Robonauts Review – This Modern Arcade Shooter Should Have Been Better

Robonauts Review

Few of today’s gamers seem to know the thrill of going to the arcade with a sack of hard-earned change to play video games. Being surrounded by bright lights, loud noises, adolescent swearing, and the smell of cheap hot dogs, arcades were the equivalent of the casino and for many, it was a staple of childhood. As we grew older, so too did video games, as we demanded more and more out of our interactive stories. Yet there is something to be said for the charm of the arcade experience, something that Robonauts stirs up in the minds of those who remember it.

From developer Qubic Games, Robonauts is a charming throwback to classic arcade shooters, using modern technology to give it a fresh gameplay mechanic that will leave some gamers with their head spinning. Players take control of a nameless maintenance bot that instantly makes you think “What if Wall-E and EVE had a baby?” – As he goes about his boring life of cleaning the ship. Finding his way to the hangar bay, he enters a huge combat mech and – accidentally taking it for a spin – crash-lands on an alien and hostile world. It’s a wordless tale about having dreams of becoming more than you are, but really it’s a Pixar-esque set-up for a little arcade mayhem.


“Players are able to leap from planet to planet effortlessly with the camera pulling a complete 180 degree shift to keep the ground beneath your feet centered.”

Our hero is equipped with jump thrusters, grenades, and a short range blaster as he travels from stage to stage blasting baddies to what is a fantastic, classic arcade-inspired soundtrack from Simon Viklund – the composer for games like Bionic Commando, Ghost Recon, Street Fighter 3, and Payday, to name a few. The shooter aspect of the game is a straightforward affair: point at baddies, shoot baddies. Enemies will drop new weapons and grenades for temporary use that can make all the difference as the levels become more and more chaotic, but the standout feature to the game is its defiance of gravity.


Each stage is composed of several small planetoids within close proximity to one another. Players are able to leap from planet to planet effortlessly with the camera pulling a complete 180-degree shift to keep the ground beneath your feet centered. If you take your time wiping out the bad guys, it’s a nice little quirk to see, but on certain levels that require you haul your mechanical butt, I can see how planet hopping might be disorienting for people. Personally, I found it very enjoyable, the camera shift is smooth and perfectly fitting for the game.  Another fun aspect is the combat available between planets: Jumping in the air and firing has a chance of the gravitational pull of the nearby planet to pull your blast in, allowing you to shoot and hurl grenades at enemies the next world over. It’s pretty fun to toy with once you get the hang of it.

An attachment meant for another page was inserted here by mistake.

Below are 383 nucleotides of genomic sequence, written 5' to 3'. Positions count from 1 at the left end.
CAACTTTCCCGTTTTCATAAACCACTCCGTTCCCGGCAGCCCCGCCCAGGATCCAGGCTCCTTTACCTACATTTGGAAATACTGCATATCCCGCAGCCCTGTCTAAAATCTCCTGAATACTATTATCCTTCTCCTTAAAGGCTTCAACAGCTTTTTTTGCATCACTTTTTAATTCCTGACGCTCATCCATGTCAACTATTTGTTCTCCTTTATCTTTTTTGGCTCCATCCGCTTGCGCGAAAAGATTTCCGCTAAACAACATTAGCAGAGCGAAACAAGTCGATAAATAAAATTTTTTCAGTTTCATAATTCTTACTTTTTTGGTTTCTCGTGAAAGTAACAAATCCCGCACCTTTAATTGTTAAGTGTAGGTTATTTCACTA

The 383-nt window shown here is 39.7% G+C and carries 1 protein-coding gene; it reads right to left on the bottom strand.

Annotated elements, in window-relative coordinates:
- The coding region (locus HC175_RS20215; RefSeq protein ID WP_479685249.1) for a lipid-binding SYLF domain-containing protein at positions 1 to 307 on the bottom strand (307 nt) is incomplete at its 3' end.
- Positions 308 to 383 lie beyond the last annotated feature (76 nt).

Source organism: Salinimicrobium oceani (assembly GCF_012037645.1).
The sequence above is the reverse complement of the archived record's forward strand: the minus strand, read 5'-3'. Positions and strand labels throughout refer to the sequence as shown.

“While I understand their aim for making this an arcade game, I find myself disheartened as it had the potential to be more with only a few tweaks.”

The hero has an extensive health bar – I mean he can really take a beating in this game, and there are just enough health drops to help you out in a pinch. While I didn’t feel particularly threatened in the early levels provided I kept moving, there is one enemy in particular capable of devastating your health bar and forcing you to slow down. This enemy has a ranged attack the same distance as your own but is able to constantly destroy your health bar when in range. Going one on one it isn’t much of a problem, but when you get to a stage where over a dozen enemies are closing in and you have a few of those coming after you, it’s game over. The hero does not have a block or dodge mechanic, which – yes it does make the game more challenging – but given it’s also geared towards a younger audience, I can see this becoming a point of frustration in the hands of children. It isn’t a glaring oversight or game-breaking in any way, but I would gladly trade some of that tanky nature of the hero for a nice evasive dodge.


Graphically the game looks fantastic; the colors are deep and vibrant, making fantastic use of the Switch’s graphical capacity. While there isn’t much of a story to be had, I found myself playing a few levels here and there throughout my day thanks to the Switch’s mobility, and it’s really just an aesthetically pleasing game. Upon watching the opening cinematic for the game with the hero climbing into the bigger robot, I had given myself high hopes that there might be unlockable – or at least changeable – bodies similar to Xbox’s Recore, which could add a whole new level of gameplay. I understand why they didn’t, but it feels like a missed opportunity.

Robonauts is a game that knows precisely what it is: a classic arcade-inspired shooter with unique mechanics to keep it fresh. Traversing the stages can be childishly fun – provided you don’t have motion sickness – and the increasing difficulty level poses a nice challenge to overcome. While I understand their aim for making this an arcade game, I find myself disheartened as it had the potential to be more with only a few tweaks: add a dodge/shield ability, introduce alternate forms, maybe even work on an “endless” mode with randomly generated stages. The game is a fun way to pass the time without having to get too invested in it, but creating a lovable character and NOT giving me more to do with him feels like a wasted character.

***Switch code provided by the publisher***

The Good

  • Easy Controls
  • Vibrant Colors
  • Great Soundtrack
  • Planet-Hopping Fun

The Bad

  • Lack of Story
  • No Block/Dodge
  • Untapped Potential